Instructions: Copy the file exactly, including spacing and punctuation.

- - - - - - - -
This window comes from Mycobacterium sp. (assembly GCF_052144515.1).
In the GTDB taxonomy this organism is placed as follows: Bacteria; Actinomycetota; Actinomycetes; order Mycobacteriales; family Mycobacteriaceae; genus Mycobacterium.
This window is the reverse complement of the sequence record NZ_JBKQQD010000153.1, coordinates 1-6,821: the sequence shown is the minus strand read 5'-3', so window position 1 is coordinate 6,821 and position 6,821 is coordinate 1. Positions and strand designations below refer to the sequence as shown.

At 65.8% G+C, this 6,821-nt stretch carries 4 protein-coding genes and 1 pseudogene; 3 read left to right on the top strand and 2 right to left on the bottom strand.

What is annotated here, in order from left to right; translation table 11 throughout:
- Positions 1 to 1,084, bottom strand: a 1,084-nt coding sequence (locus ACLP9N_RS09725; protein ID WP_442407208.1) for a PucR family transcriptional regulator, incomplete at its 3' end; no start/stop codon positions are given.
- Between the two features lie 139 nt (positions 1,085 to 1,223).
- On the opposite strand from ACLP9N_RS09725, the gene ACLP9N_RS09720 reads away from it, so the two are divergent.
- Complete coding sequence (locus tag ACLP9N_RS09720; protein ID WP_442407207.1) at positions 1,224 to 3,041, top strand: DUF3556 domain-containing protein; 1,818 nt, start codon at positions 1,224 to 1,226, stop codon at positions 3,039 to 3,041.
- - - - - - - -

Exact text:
This window comes from Mycobacterium sp. (assembly GCF_052144515.1).
In the GTDB taxonomy this organism is placed as follows: Bacteria; Actinomycetota; Actinomycetes; order Mycobacteriales; family Mycobacteriaceae; genus Mycobacterium.
This window is the reverse complement of the sequence record NZ_JBKQQD010000153.1, coordinates 1-6,821: the sequence shown is the minus strand read 5'-3', so window position 1 is coordinate 6,821 and position 6,821 is coordinate 1. Positions and strand designations below refer to the sequence as shown.

At 65.8% G+C, this 6,821-nt stretch carries 4 protein-coding genes and 1 pseudogene; 3 read left to right on the top strand and 2 right to left on the bottom strand.

What is annotated here, in order from left to right; translation table 11 throughout:
- Positions 1 to 1,084, bottom strand: a 1,084-nt coding sequence (locus ACLP9N_RS09725; protein ID WP_442407208.1) for a PucR family transcriptional regulator, incomplete at its 3' end; no start/stop codon positions are given.
- Between the two features lie 139 nt (positions 1,085 to 1,223).
- On the opposite strand from ACLP9N_RS09725, the gene ACLP9N_RS09720 reads away from it, so the two are divergent.
- Complete coding sequence (locus tag ACLP9N_RS09720; protein ID WP_442407207.1) at positions 1,224 to 3,041, top strand: DUF3556 domain-containing protein; 1,818 nt, start codon at positions 1,224 to 1,226, stop codon at positions 3,039 to 3,041.